- Brian Jacques
Brian once more puts pen to paper to detail the adventures of Ben and Ned, the Castaways of the Flying Dutchman. Released in September 2006, Voyage of Slaves was the first Castaways book to not share a release-year with a Redwall book.
The year is 1703, seventy-five years after the exploits of The Angel’s Command, and we find Ben and his trusty dog, Ned, sailing along the Mediterranean coastline, awaiting a heavenly command. Lulled to sleep on a hot and windless day, the pair awaken to find themselves set upon by slave-traders, who seize Ben and throw Ned into the sea, leaving him to drown.
Certain that Ben will fetch them a fairly good sum, especially after learning of his ability to speak their language (for Ben was granted the ability to understand and speak all languages), the slave-traders resolve to sell him to a man named Bomba, set to pass their way the next day. Bomba’s offer, however, is far lower than they were expecting. Nevertheless, the traders agree to the price, for it is gold from the purse of Al Misurata– Lord of the Barbary Coast, whose name is enough to strike fear into the hearts of all who would hear it– that Bomba uses, and to protest is to invite death. And so it is that Ben comes to be the property of the evil Al Misurata, Lord of the Barbary Coast– slaver.
Meanwhile, Ned, having been tossed about and battered by the sea, washes ashore only to be found by the kind-hearted strongman, Otto Kassel, a member of the Travelling Rizzoli Troupe. Reminded of his childhood dog, Bundi, Otto takes Ned to the troupe and, with their help, nurses him back to health. Unfortunately, Ned’s experience with the sea has caused him to forget all about the angel, the Flying Dutchman, and Ben!
As the newest member of the Rizzoli Troupe, Ned is quickly worked into their act. Shortly thereafter, the Troupe is visited by armed men on camelback– Bomba and the men of Al Misurata, angry that they would dare to travel these lands without their master’s permission. They escort the Troupe back to Al Misurata’s, forcing them to perform for the evil slaver.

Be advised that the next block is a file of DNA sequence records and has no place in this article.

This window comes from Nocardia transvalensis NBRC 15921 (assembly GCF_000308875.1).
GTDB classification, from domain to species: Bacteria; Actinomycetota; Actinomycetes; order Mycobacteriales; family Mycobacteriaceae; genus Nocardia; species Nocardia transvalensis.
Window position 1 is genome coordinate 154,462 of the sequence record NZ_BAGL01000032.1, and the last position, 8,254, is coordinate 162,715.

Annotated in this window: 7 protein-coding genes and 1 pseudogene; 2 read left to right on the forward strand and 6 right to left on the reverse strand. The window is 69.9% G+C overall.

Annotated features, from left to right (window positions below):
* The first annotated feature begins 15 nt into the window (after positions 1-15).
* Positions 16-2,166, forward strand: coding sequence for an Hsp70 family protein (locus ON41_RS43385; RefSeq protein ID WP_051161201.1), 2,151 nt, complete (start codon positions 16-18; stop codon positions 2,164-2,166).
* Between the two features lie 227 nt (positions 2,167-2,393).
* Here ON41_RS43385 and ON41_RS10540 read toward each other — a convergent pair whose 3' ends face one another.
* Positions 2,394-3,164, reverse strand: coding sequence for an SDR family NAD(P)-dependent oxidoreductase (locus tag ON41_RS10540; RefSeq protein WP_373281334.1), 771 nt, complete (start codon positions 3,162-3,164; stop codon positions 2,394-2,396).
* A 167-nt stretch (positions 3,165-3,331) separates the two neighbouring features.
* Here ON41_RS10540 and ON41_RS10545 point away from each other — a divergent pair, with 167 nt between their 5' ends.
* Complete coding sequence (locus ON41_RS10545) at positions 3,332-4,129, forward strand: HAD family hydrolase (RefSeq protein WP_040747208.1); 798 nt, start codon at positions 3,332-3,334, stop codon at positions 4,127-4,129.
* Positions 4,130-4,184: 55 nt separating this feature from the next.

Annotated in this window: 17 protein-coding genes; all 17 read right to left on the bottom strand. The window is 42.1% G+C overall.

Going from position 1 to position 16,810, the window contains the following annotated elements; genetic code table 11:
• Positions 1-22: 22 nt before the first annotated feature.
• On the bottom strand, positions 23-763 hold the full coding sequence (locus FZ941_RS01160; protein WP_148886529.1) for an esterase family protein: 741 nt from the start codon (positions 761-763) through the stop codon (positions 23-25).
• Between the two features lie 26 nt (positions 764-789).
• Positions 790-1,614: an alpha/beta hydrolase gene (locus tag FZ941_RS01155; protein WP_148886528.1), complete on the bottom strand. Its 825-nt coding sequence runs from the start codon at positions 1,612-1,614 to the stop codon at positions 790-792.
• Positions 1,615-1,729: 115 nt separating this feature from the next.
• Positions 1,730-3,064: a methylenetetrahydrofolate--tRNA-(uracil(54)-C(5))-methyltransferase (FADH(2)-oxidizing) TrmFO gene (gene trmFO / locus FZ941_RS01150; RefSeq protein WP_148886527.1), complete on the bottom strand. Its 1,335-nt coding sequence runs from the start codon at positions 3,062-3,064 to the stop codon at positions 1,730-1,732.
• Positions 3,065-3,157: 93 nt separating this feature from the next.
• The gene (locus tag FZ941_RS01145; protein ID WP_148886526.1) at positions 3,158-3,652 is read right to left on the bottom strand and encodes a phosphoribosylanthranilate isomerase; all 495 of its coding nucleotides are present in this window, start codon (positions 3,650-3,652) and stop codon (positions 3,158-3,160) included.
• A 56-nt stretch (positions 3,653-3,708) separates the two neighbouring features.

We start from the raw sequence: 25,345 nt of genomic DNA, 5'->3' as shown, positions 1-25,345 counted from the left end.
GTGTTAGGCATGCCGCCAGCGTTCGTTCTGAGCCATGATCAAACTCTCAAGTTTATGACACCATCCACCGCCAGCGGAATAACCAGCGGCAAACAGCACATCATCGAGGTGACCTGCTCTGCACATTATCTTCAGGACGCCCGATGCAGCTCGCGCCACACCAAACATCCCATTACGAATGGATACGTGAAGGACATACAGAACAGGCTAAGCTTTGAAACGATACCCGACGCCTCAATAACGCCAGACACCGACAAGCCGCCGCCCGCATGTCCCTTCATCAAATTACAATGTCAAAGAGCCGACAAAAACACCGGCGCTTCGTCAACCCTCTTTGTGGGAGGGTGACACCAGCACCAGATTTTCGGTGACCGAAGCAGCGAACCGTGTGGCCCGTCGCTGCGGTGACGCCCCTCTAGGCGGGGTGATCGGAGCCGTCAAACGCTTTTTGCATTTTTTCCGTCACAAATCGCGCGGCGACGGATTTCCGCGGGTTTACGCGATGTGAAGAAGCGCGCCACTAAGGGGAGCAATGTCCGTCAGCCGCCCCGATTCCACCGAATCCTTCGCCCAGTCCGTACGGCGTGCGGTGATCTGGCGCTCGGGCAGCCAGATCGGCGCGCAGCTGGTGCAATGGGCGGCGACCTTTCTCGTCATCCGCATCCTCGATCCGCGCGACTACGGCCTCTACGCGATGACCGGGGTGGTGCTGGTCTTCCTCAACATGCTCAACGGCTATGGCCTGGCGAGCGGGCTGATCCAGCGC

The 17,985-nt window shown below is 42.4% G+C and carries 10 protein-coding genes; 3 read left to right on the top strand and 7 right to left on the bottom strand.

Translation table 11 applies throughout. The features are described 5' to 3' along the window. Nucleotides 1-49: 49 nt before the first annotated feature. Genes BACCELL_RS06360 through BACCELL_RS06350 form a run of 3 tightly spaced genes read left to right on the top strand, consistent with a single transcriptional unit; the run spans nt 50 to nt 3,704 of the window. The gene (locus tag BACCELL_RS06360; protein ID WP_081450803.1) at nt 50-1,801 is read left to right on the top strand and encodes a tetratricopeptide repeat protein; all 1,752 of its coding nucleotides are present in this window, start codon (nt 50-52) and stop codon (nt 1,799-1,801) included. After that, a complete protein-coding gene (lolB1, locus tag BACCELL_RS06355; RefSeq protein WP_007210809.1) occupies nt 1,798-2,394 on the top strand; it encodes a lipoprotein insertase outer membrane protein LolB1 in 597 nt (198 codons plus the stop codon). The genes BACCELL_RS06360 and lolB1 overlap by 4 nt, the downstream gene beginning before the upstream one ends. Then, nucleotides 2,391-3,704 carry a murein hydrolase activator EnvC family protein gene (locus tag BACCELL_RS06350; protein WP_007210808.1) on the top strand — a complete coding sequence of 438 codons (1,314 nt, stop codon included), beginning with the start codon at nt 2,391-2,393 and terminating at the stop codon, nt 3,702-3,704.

As soon as Al Misurata’s newest slave sees Ned and calls out his name, the dog’s memory comes rushing back and two castaways are reunited. Intrigued by Ben and mindful of the pretty price certain members of the Troupe would fetch, Al Misurata adopts the role of respectable horse trader, offering to give the Troupe passage back to their home in Italy. What’s more, he agrees to sell Ben to them for a low price, saying that the boy would be much happier with the Troupe. But, in truth, Al Misurata plans to sell all of them to a man named Count Dreskar in Piran.
Aware of Al Misurata’s true intentions, Ben and Ned resolve to escape the slaver’s clutches and then journey across land and sea in a race to save their newfound friends, the Rizzoli Troupe, from a life of slavery. The Voyage of Slaves has begun!
Voyage of Slaves is a tour de force, the first Castaways novel devoted entirely to a single story. If there was any doubt that a single one of Ben and Ned’s adventures could sustain a full-length novel, this lays it to rest. The story is able to build momentum and the tension continues to rise as we barrel towards Ben’s showdown with Al Misurata. The climax, in fact, is reminiscent of the many assaults on Redwall Abbey.
The cast of characters is an eclectic and memorable bunch, from the Rizzoli Troupe (shades of Redwall’s wandering troupes) to the warrior-merchant Eli Bar Shimon to the gold-toothed Kostas Krimboti. I wouldn’t mind seeing all of them turn up in future novels some day (slim chance as that has of happening).
More than either of its predecessors, though, Voyage of Slaves is a tale about what it costs to walk the path that Ben walks, of how the boy is as much cursed as Vanderdecken, never to know a normal life and raise a family of his own. With only his dog at his side, he is set aside from society, an observer outside of time, tasked with carrying out the Lord’s work. The loss Ben suffers here has the potential of weighing heavily upon his soul in future entries and it will be interesting to see if it even gets mentioned again.
For fans of Brian Jacques’ wonderful prose style, and especially for fans of Castaways of the Flying Dutchman, Voyage of Slaves is not to be missed.